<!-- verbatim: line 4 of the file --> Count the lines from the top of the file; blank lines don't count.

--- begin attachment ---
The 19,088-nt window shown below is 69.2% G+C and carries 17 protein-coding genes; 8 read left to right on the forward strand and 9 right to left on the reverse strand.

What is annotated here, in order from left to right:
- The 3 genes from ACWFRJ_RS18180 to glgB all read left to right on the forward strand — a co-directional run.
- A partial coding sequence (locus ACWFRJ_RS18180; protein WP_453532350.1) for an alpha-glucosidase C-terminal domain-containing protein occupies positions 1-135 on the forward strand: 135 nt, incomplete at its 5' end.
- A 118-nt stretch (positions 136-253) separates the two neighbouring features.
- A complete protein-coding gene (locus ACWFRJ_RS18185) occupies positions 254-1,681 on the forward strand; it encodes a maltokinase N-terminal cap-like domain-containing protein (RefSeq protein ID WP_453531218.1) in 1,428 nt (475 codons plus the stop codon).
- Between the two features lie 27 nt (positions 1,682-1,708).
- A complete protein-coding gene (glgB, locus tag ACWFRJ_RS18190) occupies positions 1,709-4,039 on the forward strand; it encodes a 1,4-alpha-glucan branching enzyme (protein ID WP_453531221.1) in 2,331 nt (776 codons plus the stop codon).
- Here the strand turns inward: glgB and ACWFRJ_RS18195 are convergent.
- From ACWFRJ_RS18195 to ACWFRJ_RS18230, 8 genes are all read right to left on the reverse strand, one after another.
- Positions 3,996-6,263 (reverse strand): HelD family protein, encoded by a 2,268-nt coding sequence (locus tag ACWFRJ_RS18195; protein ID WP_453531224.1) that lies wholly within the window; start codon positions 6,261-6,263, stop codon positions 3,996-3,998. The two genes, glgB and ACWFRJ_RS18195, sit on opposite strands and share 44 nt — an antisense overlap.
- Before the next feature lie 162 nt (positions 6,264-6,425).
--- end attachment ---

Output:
- A partial coding sequence (locus ACWFRJ_RS18180; protein WP_453532350.1) for an alpha-glucosidase C-terminal domain-containing protein occupies positions 1-135 on the forward strand: 135 nt, incomplete at its 5' end.